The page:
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I've read about how it is usually best not to define anything in header files because redundant copies are made for every other file that includes the header file. However, in the case of static inline methods, it appears that I have to define it on the spot (at least visual studio 2010 doesn't let me do that). So if I write an interface at the header file, I can't define the static inline method out side of the class definition or at the .cpp file.

So, should I bother to use static inline methods at all? And a relate question: Should I even define anything method or variable in a header file (what about constants)?

Anyway, strangely, it's not something that's covered in great detail in my C++ books.

Edit: I read through similar questions about static inline methods but none of them seem to directly address this issue.

  • 2
    If you don't put the definitions in the header file, then the compiler can't inline it... – user529758 Jun 1 '12 at 8:52
  • 1
    If you want something inlined, that always involves redundant copies. – leftaroundabout Jun 1 '12 at 8:53
  • 1
    The problem with defining things in header files that are not either inline functions, or have internal linkage, or both, isn't that the copies are redundant. The problem is that the copies are harmful, you get conflicting symbols and your object files won't link together. However, in the case of static inline functions the copies aren't harmful, they're the whole purpose of making the function static inline. – Steve Jessop Jun 1 '12 at 9:18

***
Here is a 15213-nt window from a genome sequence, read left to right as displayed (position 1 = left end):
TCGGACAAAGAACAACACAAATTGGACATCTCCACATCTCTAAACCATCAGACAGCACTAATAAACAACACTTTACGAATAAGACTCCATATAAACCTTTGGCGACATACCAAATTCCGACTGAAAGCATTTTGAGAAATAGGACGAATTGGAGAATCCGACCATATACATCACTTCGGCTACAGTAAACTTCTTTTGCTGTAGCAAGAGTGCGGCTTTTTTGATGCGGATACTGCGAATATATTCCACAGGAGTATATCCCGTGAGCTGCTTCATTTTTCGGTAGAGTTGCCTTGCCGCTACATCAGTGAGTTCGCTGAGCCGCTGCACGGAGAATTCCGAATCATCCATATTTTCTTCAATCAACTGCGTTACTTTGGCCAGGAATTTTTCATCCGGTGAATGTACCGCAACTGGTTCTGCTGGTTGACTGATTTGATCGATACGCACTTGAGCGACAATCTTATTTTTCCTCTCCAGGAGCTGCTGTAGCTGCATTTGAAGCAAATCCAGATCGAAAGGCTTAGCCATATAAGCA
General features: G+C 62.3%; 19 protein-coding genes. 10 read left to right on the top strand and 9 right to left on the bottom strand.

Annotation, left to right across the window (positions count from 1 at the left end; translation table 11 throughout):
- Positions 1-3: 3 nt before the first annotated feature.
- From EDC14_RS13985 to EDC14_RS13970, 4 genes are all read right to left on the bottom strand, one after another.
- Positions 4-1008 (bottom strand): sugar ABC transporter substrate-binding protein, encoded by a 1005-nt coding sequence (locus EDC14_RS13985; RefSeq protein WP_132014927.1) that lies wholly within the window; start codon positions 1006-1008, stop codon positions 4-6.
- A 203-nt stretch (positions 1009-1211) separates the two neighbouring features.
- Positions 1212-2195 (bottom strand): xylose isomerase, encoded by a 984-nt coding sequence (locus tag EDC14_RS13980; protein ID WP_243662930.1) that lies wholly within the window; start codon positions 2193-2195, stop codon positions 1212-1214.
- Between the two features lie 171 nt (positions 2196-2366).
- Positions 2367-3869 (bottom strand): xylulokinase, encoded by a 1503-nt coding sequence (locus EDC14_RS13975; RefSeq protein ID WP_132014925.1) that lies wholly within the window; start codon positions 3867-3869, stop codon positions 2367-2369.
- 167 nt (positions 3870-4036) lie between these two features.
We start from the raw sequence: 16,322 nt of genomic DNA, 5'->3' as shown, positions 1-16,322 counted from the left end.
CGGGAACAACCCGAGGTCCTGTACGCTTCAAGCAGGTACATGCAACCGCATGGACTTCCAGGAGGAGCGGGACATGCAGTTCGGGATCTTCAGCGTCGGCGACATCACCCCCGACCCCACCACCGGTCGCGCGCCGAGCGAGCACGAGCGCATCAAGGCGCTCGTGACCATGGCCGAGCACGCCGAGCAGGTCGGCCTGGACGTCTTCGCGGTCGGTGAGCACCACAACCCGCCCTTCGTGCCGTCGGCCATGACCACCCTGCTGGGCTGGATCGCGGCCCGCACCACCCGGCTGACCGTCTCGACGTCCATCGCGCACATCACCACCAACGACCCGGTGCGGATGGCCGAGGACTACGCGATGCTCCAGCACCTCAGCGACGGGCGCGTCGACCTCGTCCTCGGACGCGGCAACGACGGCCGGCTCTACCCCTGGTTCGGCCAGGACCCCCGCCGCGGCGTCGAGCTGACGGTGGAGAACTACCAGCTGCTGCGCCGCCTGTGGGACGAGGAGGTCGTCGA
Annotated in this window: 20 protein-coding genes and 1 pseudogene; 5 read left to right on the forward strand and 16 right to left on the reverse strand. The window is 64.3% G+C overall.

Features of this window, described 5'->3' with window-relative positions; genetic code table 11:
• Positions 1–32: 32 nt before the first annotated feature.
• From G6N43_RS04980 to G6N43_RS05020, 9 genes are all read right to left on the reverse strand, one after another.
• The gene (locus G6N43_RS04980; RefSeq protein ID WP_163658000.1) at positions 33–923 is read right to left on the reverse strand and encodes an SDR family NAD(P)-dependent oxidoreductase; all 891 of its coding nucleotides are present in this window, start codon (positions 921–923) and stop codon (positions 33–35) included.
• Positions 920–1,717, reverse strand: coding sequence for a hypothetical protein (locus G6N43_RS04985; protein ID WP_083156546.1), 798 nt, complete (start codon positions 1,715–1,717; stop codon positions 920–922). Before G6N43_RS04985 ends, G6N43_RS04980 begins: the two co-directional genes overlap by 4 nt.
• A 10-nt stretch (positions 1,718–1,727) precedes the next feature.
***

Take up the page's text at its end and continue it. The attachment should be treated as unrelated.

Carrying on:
38

How to add a function definition in header file?

This can be achieved in 3 possible ways:

  1. Marking the function inline or
  2. Making the function static or
  3. Putting the functions in anonymous namespace.

What is the correct way to do so?

#1 i.e: Marking the function inline is the correct way to this without breaking the One Definition Rule.

What is wrong with the other two appraoches?

In both #2 & #3 each Translation Unit will contain it's own version of the function, and the program will contain several different versions of the function thus leading to a increase in size of the generated binary.
i.e: For a static function fun(), &fun will be different in each translation unit, and the program will contain N different versions of the function.
Also, If the function contains static local variables then there will be N different static local variables, one for each function instance.

How the first approach avoids this problem?

An inline function has external linkage.
When you mark a function inline the function will have the same address in all translation units. Also, Static locals and string literals defined within the body of an inline function are treated as the same object across translation units.
In short, a inline function will have the same address across all translation units.